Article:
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Lamson Library

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This guide will help you find and recognize reliable, credible information sources you find on the internet. You will discover it’s easier, and faster, to find better quality information using the library’s journal databases, videos, and books.
Part 1: Seeking Knowledge through Information
  • Don't believe everything you think.
  • Focusing your topic.
  • Planning your project.
  • Finding and evaluating quality information quickly and easily.
Part 2:  Who Should You Believe?
  • Approaching a problem
  • Understanding the research process
  • Living in the post-truth world
  • Distinguishing between opinion, fact, knowledge, and evidence-based expertise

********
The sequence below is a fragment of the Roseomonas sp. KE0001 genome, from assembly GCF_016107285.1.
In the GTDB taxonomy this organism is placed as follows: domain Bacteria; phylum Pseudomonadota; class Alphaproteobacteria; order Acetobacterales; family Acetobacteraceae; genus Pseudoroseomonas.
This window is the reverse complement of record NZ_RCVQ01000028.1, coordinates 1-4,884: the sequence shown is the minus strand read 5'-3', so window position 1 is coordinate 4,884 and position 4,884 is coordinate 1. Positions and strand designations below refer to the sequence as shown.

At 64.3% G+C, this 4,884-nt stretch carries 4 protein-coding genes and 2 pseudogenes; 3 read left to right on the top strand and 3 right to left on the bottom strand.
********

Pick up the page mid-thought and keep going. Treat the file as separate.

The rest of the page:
• Recognizing authorities and experts and knowing why we should listen to them
  • Uncovering an author's motives
  • Recognizing our limits
  • Respecting other points of view
  • The advantages of consulting the library faculty
Part 3:  Should You Believe Yourself?
  • Recognize how evolution often works against us when making logical decisions
  • Knowing our senses should not always be trusted
  • Recognizing that we act on emotion more often than on reason
  • Valuing the importance of questioning our answers
  • Spotting and avoiding confirmation bias
Part 4: Why Should I Believe You?
  • Convincing others to trust our sources
  • Respecting consumers (readers) of our information
  • Realizing our information sources reveal a great deal about us
  • Being a responsible citizen in the digital world

Lamson Library
Instruction Modules

Interactive skills tutorials designed by the faculty librarians for searching PSU resources

Crash Courses

Crash Course [John Green and Hank Green] believe that high quality educational videos should be available to everyone for free. Crash Course transforms the traditional textbook model by presenting information in a fast-paced format, enhancing the learning experience.

The courses linked here are "Navigating Digital Information" and "Media Literacy."